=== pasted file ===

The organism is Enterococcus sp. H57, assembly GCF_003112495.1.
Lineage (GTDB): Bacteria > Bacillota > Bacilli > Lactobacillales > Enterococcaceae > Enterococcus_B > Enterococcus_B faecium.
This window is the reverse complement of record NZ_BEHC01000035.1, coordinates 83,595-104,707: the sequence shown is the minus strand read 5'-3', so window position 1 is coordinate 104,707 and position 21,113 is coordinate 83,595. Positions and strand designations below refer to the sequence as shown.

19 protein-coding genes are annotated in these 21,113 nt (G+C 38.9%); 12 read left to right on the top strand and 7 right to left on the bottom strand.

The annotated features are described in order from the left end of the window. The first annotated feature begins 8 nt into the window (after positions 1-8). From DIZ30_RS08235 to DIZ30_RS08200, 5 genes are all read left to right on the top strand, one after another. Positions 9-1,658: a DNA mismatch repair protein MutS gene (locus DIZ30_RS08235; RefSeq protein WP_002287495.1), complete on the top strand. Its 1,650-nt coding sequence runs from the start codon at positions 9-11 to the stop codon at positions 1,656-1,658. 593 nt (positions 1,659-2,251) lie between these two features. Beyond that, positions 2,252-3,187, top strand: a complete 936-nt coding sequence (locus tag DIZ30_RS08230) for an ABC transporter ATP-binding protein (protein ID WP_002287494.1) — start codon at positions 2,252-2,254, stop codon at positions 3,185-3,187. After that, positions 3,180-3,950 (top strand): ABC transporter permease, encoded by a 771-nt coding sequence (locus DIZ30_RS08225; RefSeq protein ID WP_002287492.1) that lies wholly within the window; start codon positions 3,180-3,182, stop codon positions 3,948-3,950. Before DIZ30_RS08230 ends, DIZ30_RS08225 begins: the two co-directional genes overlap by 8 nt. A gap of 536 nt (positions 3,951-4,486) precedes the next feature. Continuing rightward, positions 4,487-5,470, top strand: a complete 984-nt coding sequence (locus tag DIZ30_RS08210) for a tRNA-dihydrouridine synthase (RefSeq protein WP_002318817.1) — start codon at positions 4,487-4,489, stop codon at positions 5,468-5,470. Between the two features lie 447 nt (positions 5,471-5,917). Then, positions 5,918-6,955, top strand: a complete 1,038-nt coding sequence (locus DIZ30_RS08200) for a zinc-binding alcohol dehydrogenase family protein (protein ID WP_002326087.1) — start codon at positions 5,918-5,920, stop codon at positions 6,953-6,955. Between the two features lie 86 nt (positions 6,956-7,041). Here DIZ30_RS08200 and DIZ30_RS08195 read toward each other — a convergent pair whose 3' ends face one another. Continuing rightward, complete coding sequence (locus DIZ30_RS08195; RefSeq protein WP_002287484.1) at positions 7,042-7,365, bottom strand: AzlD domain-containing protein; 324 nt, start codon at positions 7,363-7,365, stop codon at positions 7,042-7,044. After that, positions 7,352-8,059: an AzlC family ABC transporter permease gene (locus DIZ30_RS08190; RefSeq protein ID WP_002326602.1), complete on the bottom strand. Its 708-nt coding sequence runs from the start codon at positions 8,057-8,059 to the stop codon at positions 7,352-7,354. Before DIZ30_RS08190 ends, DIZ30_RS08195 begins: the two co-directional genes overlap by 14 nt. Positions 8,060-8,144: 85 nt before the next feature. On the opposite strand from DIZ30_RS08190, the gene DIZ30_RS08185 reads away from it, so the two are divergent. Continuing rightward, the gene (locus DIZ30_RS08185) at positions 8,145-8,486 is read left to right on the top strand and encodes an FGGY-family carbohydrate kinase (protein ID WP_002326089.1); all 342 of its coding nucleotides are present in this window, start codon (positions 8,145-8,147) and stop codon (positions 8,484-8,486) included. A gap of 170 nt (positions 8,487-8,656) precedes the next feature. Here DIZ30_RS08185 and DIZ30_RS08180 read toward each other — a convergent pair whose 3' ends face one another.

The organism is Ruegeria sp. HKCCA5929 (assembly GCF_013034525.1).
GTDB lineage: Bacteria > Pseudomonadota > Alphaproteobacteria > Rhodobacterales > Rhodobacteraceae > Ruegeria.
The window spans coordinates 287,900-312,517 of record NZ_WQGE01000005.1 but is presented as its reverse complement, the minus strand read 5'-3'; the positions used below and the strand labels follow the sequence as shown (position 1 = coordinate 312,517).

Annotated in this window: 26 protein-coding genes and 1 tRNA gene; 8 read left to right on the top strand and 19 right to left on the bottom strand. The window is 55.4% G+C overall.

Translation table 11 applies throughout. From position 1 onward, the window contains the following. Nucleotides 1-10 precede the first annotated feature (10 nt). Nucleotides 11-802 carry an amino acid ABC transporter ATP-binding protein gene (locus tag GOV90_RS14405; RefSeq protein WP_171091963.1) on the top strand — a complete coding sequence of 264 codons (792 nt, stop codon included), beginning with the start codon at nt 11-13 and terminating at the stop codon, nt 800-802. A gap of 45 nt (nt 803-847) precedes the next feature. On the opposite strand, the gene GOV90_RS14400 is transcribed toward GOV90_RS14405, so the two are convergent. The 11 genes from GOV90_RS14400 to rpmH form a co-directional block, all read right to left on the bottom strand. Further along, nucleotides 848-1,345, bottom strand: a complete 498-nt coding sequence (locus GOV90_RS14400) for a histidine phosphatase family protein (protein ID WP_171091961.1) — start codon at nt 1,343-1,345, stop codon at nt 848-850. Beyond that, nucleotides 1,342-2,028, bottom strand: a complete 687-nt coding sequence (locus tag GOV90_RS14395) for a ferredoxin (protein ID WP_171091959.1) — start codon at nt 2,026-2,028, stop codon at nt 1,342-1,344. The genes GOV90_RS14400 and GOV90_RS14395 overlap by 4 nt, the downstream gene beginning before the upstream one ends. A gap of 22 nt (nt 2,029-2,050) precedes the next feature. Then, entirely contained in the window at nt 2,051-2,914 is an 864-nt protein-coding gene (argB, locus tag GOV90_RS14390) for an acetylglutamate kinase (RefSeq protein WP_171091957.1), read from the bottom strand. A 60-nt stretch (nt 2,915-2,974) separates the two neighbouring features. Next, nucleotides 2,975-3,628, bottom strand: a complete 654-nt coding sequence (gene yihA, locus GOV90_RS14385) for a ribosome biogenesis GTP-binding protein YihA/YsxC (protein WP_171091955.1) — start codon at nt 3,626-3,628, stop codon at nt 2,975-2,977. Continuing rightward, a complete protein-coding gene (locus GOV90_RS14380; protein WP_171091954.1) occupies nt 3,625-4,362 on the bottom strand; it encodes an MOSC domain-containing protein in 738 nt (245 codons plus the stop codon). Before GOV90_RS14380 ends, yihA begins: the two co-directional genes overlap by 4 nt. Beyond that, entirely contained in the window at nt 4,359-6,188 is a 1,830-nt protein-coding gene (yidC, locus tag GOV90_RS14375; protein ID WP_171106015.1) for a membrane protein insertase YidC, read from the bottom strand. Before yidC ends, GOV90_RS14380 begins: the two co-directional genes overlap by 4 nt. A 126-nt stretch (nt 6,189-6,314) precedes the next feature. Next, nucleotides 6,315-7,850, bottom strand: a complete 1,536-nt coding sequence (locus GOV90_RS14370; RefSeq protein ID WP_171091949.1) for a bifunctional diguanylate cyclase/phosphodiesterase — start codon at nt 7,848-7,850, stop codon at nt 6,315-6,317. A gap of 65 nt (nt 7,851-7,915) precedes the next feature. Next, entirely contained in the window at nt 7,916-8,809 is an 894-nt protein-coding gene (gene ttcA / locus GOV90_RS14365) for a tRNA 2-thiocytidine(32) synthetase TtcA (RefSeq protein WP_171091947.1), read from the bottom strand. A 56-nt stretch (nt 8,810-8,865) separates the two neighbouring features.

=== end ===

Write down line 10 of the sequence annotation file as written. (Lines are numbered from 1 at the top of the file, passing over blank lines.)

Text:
Translation table 11 applies throughout. From position 1 onward, the window contains the following. Nucleotides 1-10 precede the first annotated feature (10 nt). Nucleotides 11-802 carry an amino acid ABC transporter ATP-binding protein gene (locus tag GOV90_RS14405; RefSeq protein WP_171091963.1) on the top strand — a complete coding sequence of 264 codons (792 nt, stop codon included), beginning with the start codon at nt 11-13 and terminating at the stop codon, nt 800-802. A gap of 45 nt (nt 803-847) precedes the next feature. On the opposite strand, the gene GOV90_RS14400 is transcribed toward GOV90_RS14405, so the two are convergent. The 11 genes from GOV90_RS14400 to rpmH form a co-directional block, all read right to left on the bottom strand. Further along, nucleotides 848-1,345, bottom strand: a complete 498-nt coding sequence (locus GOV90_RS14400) for a histidine phosphatase family protein (protein ID WP_171091961.1) — start codon at nt 1,343-1,345, stop codon at nt 848-850. Beyond that, nucleotides 1,342-2,028, bottom strand: a complete 687-nt coding sequence (locus tag GOV90_RS14395) for a ferredoxin (protein ID WP_171091959.1) — start codon at nt 2,026-2,028, stop codon at nt 1,342-1,344. The genes GOV90_RS14400 and GOV90_RS14395 overlap by 4 nt, the downstream gene beginning before the upstream one ends. A gap of 22 nt (nt 2,029-2,050) precedes the next feature. Then, entirely contained in the window at nt 2,051-2,914 is an 864-nt protein-coding gene (argB, locus tag GOV90_RS14390) for an acetylglutamate kinase (RefSeq protein WP_171091957.1), read from the bottom strand. A 60-nt stretch (nt 2,915-2,974) separates the two neighbouring features. Next, nucleotides 2,975-3,628, bottom strand: a complete 654-nt coding sequence (gene yihA, locus GOV90_RS14385) for a ribosome biogenesis GTP-binding protein YihA/YsxC (protein WP_171091955.1) — start codon at nt 3,626-3,628, stop codon at nt 2,975-2,977. Continuing rightward, a complete protein-coding gene (locus GOV90_RS14380; protein WP_171091954.1) occupies nt 3,625-4,362 on the bottom strand; it encodes an MOSC domain-containing protein in 738 nt (245 codons plus the stop codon). Before GOV90_RS14380 ends, yihA begins: the two co-directional genes overlap by 4 nt. Beyond that, entirely contained in the window at nt 4,359-6,188 is a 1,830-nt protein-coding gene (yidC, locus tag GOV90_RS14375; protein ID WP_171106015.1) for a membrane protein insertase YidC, read from the bottom strand. Before yidC ends, GOV90_RS14380 begins: the two co-directional genes overlap by 4 nt. A 126-nt stretch (nt 6,189-6,314) precedes the next feature. Next, nucleotides 6,315-7,850, bottom strand: a complete 1,536-nt coding sequence (locus GOV90_RS14370; RefSeq protein ID WP_171091949.1) for a bifunctional diguanylate cyclase/phosphodiesterase — start codon at nt 7,848-7,850, stop codon at nt 6,315-6,317. A gap of 65 nt (nt 7,851-7,915) precedes the next feature. Next, entirely contained in the window at nt 7,916-8,809 is an 894-nt protein-coding gene (gene ttcA / locus GOV90_RS14365) for a tRNA 2-thiocytidine(32) synthetase TtcA (RefSeq protein WP_171091947.1), read from the bottom strand. A 56-nt stretch (nt 8,810-8,865) separates the two neighbouring features.